Valerie Gommon Midwife’s Blog

Archive for the ‘snow’ Category

The stats helper monkeys at WordPress.com mulled over how this blog did in 2010, and here’s a high level summary of its overall blog health:

Healthy blog!

The Blog-Health-o-Meter™ reads This blog is on fire!.

Crunchy numbers

Featured image

A helper monkey made this abstract painting, inspired by your stats.

A Boeing 747-400 passenger jet can hold 416 passengers. This blog was viewed about 3,900 times in 2010. That’s about 9 full 747s.

 

In 2010, there were 53 new posts, growing the total archive of this blog to 172 posts. There were 2 pictures uploaded, taking up a total of 2mb.

The busiest day of the year was April 7th with 144 views. The most popular post that day was Birth before the arrival of a midwife.

Where did they come from?

The top referring sites in 2010 were 3shiresmidwife.co.uk, facebook.com, en.wordpress.com, twitter.com, and studentmidwife.net.

Some visitors came searching, mostly for midwife blog, valerie gommon, skinny women and pregnancy, albany midwives suspended, and placentophagy research.

Attractions in 2010

These are the posts and pages that got the most views in 2010.

1

Birth before the arrival of a midwife May 2009

2

“Super skinny pregnancies” March 2009
6 comments

3

Independent Midwifery and snow Part II January 2010
4 comments

4

Eating the placenta (placentophagy)? October 2009
3 comments

5

Freebirthing / Unassisted birth May 2009
5 comments

Well, the snow continues, but so does work … I did cancel a non-urgent appointment that was an hour’s drive away, but other than that it is business as usual.

I admit that it is daft to go out unnecessarily, the roads have been dreadful at times and I have been mighty glad to get home some days, but most days the roads are fine if you exercise caution and drive slowly.

On Saturday night I was just going to bed when I received a call from a concerned father-to-be.  His wife was in early labour and they planned a homebirth.  When he called to request a midwife to attend he was told that homebirths were cancelled due to the weather conditions and that they should make their way into hospital. 

The man was distressed that they might need to change their plans and angry that the NHS was letting them down.  Okay, so there was a little snow on the ground, but the main roads were clear and he felt that it was an excuse.

Fortunately a friend suggested he give me a call and I was able to go out to them.  I got there without difficulty, and was able to spend the night with them.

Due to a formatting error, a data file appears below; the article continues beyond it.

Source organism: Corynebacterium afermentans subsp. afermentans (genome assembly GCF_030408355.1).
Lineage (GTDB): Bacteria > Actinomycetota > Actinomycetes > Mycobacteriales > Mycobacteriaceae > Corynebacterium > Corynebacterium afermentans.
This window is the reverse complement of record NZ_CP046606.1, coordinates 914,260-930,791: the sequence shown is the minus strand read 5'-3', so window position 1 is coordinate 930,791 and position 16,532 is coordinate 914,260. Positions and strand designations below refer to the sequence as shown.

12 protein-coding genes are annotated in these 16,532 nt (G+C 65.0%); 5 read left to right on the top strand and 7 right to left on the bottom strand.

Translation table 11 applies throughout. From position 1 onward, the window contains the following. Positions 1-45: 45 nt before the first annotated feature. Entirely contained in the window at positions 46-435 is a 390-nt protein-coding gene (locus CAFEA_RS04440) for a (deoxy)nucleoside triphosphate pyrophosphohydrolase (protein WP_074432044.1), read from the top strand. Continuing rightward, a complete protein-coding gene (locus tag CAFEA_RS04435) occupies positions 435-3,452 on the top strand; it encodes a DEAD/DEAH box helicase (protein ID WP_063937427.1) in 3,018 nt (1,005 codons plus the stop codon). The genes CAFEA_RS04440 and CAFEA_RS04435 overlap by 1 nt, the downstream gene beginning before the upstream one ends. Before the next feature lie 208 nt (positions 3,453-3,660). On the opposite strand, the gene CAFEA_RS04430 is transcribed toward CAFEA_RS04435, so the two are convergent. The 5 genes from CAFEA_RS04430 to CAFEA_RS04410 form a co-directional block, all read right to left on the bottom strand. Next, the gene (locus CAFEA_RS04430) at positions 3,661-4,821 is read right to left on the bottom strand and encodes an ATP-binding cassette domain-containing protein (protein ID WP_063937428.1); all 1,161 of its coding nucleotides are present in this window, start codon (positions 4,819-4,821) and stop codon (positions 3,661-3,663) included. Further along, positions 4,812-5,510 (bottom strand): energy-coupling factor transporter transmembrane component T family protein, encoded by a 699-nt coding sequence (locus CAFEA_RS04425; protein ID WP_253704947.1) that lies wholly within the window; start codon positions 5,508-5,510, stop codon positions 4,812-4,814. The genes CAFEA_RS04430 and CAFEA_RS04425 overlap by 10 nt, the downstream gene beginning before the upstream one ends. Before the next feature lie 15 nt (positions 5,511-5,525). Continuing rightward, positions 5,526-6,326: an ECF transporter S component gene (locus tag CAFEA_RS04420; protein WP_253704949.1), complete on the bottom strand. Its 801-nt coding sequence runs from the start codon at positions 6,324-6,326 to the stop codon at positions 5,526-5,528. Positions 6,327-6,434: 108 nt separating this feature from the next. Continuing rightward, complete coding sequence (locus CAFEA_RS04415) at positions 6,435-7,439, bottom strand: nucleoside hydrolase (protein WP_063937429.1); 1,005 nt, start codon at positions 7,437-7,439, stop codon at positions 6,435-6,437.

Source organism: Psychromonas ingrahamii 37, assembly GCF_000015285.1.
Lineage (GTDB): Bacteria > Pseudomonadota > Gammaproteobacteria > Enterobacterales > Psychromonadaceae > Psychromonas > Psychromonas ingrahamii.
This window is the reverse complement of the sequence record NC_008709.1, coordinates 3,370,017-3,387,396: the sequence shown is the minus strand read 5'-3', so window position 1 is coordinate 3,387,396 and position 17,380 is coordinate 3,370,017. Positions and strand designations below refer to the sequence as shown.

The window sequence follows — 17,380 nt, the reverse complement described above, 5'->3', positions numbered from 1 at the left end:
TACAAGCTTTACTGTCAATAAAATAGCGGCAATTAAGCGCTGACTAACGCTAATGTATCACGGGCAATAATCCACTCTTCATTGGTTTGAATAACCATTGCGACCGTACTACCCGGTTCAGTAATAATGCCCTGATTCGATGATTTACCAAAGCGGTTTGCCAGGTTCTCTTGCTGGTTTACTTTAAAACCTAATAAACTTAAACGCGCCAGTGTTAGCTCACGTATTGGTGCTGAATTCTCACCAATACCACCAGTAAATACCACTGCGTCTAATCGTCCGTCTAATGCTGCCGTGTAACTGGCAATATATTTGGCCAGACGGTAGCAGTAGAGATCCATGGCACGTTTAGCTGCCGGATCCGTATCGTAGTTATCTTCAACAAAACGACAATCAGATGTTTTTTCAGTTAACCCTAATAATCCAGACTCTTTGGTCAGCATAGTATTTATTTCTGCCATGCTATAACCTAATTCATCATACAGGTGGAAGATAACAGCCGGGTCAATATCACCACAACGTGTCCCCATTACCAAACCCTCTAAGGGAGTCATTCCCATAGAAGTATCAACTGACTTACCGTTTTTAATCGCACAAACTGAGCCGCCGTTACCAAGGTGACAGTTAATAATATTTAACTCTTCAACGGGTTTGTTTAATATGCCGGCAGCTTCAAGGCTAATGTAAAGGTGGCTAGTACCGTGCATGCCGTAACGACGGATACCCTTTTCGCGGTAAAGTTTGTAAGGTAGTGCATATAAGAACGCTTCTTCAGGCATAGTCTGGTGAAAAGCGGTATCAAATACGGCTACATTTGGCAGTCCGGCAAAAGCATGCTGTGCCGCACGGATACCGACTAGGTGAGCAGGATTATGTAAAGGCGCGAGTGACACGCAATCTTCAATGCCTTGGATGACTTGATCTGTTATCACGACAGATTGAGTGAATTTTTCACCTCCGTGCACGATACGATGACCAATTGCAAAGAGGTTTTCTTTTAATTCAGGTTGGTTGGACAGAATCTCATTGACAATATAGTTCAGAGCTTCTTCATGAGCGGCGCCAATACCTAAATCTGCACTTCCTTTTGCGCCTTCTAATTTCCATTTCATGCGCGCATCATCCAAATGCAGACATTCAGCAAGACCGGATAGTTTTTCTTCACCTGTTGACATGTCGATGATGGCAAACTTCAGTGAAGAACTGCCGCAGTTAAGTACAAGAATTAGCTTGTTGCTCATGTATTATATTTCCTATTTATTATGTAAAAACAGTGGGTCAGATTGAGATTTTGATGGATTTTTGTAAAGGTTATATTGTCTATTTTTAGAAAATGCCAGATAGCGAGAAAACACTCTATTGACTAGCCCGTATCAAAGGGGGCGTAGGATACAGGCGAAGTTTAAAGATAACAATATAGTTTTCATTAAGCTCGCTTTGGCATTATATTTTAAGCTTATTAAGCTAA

I appreciate that we have to consider the safety of the health professionals – but we also have to consider the safety of the mother and baby – a baby born unexpectedly en route to a hospital would not be good in present conditions!

I am happy to say that I went to see the couple yesterday and mother and baby are doing fine.  I came away clutching a bottle of champagne, so I think they were pleased with me!

As an Independent Midwife I have clients within quite a wide geographic area, and it isn’t unusual to have a client who lives up to an hour from my home.  If the client has had several children and previous quick labours I occasionally sleep over at their house when they may be in early labour to ensure that I can get to them in time.  However, although my last client usually had long labours and I was thinking that I’d have plenty of time to get there, but when I saw the snow expected I decided that I should go and camp out with her just in case I couldn’t get to her.  I drove over (in blizzard conditions) and felt very relieved that I had as I wouldn’t have relished the journey in the middle of the night.  In the event, her baby didn’t arrive that night, but she laboured the following afternoon and her baby was born in her sitting room at around 9pm.  It was a fabulous birth, in the pool surrounded by her husband, mother and two children who watched in awe.  We all tucked up in bed afterwards, very content and secure.

The following morning after breakfast I was able to perform a postnatal examination on both mother and baby and had the opportunity to discuss the nights events with my client and her children before setting off to go home.

Fortunately my next clients are much more local to home, but I confess to waking several times in the night recently to look out and check how much snow has fallen – after all a midwife can’t stop working just because there is a little (or a lot) of snow!

Well I should be going to visit clients, but may have to cancel again as it is snowing pretty hard.  Fortunately I don’t have any clients whose babies are imminently due.

Yesterday I saw that Bedford hospital were appealing for any local staff to go in as many staff had been unable to get to the hospital.  I know that Milton Keynes was in a similar position, indeed a relative had an operation cancelled for this reason.

There was a great story in yesterdays Independent newspaper, Peter Cartwright, a radiographer from Ashford in Kent walked 18 miles to get to work at Guy’s Hospital in Central London on Monday – now that is dedication (or madness) for you!  www.independent.co.uk/news/uk/home-news/britain-runs-short-of-grit-as-fresh-snow-is-forecast-1546395.html


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